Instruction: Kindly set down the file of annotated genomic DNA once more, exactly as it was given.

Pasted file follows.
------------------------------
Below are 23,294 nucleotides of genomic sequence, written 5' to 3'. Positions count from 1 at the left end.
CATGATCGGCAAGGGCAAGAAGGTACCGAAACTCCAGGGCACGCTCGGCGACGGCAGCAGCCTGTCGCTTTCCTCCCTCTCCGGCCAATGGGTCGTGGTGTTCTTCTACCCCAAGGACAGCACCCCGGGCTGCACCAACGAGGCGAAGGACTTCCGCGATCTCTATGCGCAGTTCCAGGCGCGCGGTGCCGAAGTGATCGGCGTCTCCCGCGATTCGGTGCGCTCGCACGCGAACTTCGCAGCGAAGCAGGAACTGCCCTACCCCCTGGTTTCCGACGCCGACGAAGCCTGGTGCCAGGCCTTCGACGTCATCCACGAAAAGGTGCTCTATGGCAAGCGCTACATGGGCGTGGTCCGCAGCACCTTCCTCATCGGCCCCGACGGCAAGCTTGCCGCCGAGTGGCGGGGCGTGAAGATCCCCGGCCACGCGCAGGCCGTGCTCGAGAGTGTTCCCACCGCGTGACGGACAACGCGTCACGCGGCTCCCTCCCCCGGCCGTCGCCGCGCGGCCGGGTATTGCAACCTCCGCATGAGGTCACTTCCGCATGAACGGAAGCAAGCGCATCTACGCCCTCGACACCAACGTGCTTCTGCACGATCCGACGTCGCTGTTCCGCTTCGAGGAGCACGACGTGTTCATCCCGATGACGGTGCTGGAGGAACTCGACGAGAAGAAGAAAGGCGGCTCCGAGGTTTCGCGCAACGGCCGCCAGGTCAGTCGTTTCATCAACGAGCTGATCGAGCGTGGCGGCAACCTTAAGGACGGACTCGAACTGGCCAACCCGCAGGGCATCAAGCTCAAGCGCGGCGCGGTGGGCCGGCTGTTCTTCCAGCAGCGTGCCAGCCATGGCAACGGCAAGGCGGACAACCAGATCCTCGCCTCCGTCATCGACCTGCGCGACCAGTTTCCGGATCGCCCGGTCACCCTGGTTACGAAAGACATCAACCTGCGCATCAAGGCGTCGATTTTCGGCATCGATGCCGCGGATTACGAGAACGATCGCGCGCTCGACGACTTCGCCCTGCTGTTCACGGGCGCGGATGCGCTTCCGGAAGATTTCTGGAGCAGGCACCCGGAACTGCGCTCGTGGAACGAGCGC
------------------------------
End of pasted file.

Below are 23,294 nucleotides of genomic sequence, written 5' to 3'. Positions count from 1 at the left end.
CATGATCGGCAAGGGCAAGAAGGTACCGAAACTCCAGGGCACGCTCGGCGACGGCAGCAGCCTGTCGCTTTCCTCCCTCTCCGGCCAATGGGTCGTGGTGTTCTTCTACCCCAAGGACAGCACCCCGGGCTGCACCAACGAGGCGAAGGACTTCCGCGATCTCTATGCGCAGTTCCAGGCGCGCGGTGCCGAAGTGATCGGCGTCTCCCGCGATTCGGTGCGCTCGCACGCGAACTTCGCAGCGAAGCAGGAACTGCCCTACCCCCTGGTTTCCGACGCCGACGAAGCCTGGTGCCAGGCCTTCGACGTCATCCACGAAAAGGTGCTCTATGGCAAGCGCTACATGGGCGTGGTCCGCAGCACCTTCCTCATCGGCCCCGACGGCAAGCTTGCCGCCGAGTGGCGGGGCGTGAAGATCCCCGGCCACGCGCAGGCCGTGCTCGAGAGTGTTCCCACCGCGTGACGGACAACGCGTCACGCGGCTCCCTCCCCCGGCCGTCGCCGCGCGGCCGGGTATTGCAACCTCCGCATGAGGTCACTTCCGCATGAACGGAAGCAAGCGCATCTACGCCCTCGACACCAACGTGCTTCTGCACGATCCGACGTCGCTGTTCCGCTTCGAGGAGCACGACGTGTTCATCCCGATGACGGTGCTGGAGGAACTCGACGAGAAGAAGAAAGGCGGCTCCGAGGTTTCGCGCAACGGCCGCCAGGTCAGTCGTTTCATCAACGAGCTGATCGAGCGTGGCGGCAACCTTAAGGACGGACTCGAACTGGCCAACCCGCAGGGCATCAAGCTCAAGCGCGGCGCGGTGGGCCGGCTGTTCTTCCAGCAGCGTGCCAGCCATGGCAACGGCAAGGCGGACAACCAGATCCTCGCCTCCGTCATCGACCTGCGCGACCAGTTTCCGGATCGCCCGGTCACCCTGGTTACGAAAGACATCAACCTGCGCATCAAGGCGTCGATTTTCGGCATCGATGCCGCGGATTACGAGAACGATCGCGCGCTCGACGACTTCGCCCTGCTGTTCACGGGCGCGGATGCGCTTCCGGAAGATTTCTGGAGCAGGCACCCGGAACTGCGCTCGTGGAACGAGCGC